The structure is not incorrect. But this particular example is confusing, and therefore most people would prefer not to use it.
A typical example of the way the genitive marker -'(s) can be used with phrases in English is "the queen of England's", as in "the queen of England's promises", which means "the promises of the queen of England" and not "the queen of the promises of England". The way to think of this is not that the -'(s) is "targeting a previous, but not necessarily the last word in a sentence", but rather than the -'(s) is attaching to a directly preceding multi-word noun phrase: "the queen of England's promises" has the structure "[the queen of England]'s promises".
However, this works partly because people are used to thinking of the noun phrase "the queen of England" as a unit.
The phrase "the singer of that band" is not so familar, so people will be trying to process it "on the fly". This makes your first sentence, "He stole the singer of that band's wife," a "garden path" sentence—the reader initially sees "He stole the singer..." and thinks that the sentence will be about stealing some kind of singer, and then to get the intended structure "He stole [the singer of that band]'s wife," the reader has to re-evaluate the sentence after getting to the last word. As you and others have said, the effect is to cause some people to think confusedly "What does 'that band's wife' mean?"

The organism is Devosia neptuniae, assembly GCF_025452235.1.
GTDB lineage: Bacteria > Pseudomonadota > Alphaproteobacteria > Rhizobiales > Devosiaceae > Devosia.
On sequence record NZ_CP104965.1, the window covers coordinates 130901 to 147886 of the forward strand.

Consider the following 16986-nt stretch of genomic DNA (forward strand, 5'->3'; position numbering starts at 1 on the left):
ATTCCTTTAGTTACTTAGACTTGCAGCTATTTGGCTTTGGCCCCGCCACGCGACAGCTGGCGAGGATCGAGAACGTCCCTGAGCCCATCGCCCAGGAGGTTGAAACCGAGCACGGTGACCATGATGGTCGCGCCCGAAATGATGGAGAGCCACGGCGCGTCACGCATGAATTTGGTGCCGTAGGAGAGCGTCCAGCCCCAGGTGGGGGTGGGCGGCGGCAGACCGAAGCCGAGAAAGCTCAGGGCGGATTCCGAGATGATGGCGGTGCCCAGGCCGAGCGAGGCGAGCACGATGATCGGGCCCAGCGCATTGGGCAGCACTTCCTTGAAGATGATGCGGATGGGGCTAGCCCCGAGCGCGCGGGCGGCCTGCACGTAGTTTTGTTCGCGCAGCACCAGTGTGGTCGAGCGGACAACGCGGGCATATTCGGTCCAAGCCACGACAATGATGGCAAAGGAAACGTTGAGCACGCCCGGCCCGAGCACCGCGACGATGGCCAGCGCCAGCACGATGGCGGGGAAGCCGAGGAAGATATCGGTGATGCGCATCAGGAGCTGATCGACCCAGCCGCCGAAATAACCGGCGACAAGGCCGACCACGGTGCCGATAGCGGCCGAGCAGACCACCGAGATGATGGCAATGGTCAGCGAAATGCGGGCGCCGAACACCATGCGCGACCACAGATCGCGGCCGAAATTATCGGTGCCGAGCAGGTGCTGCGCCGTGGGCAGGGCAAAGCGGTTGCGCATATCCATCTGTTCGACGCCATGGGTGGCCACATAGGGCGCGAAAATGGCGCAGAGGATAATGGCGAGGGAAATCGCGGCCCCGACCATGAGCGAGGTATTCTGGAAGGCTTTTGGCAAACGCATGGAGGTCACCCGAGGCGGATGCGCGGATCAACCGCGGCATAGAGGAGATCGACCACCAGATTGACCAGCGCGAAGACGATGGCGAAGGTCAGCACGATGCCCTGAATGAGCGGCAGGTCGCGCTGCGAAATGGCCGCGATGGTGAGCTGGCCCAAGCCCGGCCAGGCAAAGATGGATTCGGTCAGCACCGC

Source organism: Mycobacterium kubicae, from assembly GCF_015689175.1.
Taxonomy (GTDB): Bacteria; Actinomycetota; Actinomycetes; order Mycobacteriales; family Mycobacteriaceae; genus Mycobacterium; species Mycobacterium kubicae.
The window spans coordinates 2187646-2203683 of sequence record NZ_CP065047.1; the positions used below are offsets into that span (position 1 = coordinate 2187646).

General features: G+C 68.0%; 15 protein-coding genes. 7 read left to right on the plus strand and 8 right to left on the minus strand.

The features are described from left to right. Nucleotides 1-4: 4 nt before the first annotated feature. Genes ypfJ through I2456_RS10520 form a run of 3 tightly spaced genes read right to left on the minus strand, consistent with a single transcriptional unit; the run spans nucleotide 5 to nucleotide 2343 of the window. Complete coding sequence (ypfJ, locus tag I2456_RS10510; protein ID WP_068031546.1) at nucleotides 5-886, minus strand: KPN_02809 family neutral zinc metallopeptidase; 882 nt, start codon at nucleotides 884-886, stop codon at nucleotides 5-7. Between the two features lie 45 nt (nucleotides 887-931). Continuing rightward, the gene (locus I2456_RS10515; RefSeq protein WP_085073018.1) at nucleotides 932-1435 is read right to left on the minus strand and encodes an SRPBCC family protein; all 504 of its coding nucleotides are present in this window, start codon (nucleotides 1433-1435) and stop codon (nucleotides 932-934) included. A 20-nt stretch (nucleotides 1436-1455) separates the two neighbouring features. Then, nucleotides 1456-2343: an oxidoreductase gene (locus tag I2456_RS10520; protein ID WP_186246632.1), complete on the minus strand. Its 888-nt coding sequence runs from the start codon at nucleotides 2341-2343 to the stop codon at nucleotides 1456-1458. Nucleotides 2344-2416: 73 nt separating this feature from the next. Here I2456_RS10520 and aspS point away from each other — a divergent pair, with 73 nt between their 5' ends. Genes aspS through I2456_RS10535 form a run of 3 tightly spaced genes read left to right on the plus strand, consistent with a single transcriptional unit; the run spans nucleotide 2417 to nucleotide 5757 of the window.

"The wife of the singer of that band" or "The wife of that band's singer" is not prone to causing the same confusion; even "that band's singer's wife" would be less confusing than "the singer of that band's wife".